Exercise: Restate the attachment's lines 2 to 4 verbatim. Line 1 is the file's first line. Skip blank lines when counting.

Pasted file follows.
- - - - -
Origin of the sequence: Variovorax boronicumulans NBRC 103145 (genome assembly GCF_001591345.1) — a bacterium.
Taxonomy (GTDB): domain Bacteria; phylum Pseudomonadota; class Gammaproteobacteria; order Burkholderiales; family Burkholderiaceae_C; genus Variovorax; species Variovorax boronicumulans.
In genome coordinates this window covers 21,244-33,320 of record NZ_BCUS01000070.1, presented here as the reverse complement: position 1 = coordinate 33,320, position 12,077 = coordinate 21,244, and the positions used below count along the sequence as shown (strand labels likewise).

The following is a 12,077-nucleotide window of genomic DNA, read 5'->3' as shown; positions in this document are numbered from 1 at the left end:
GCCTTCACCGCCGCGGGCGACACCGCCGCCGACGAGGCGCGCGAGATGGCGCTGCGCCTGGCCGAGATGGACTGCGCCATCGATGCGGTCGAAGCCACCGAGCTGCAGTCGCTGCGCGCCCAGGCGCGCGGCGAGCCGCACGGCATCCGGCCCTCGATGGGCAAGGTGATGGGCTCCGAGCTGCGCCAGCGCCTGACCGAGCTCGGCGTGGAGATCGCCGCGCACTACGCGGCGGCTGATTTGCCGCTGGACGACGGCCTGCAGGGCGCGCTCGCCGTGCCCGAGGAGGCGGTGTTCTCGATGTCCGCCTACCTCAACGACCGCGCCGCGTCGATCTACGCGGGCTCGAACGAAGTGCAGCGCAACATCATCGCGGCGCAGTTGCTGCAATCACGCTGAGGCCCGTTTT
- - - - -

Taxonomy (GTDB): domain Bacteria; phylum Pseudomonadota; class Gammaproteobacteria; order Burkholderiales; family Burkholderiaceae_C; genus Variovorax; species Variovorax boronicumulans.
In genome coordinates this window covers 21,244-33,320 of record NZ_BCUS01000070.1, presented here as the reverse complement: position 1 = coordinate 33,320, position 12,077 = coordinate 21,244, and the positions used below count along the sequence as shown (strand labels likewise).

The following is a 12,077-nucleotide window of genomic DNA, read 5'->3' as shown; positions in this document are numbered from 1 at the left end: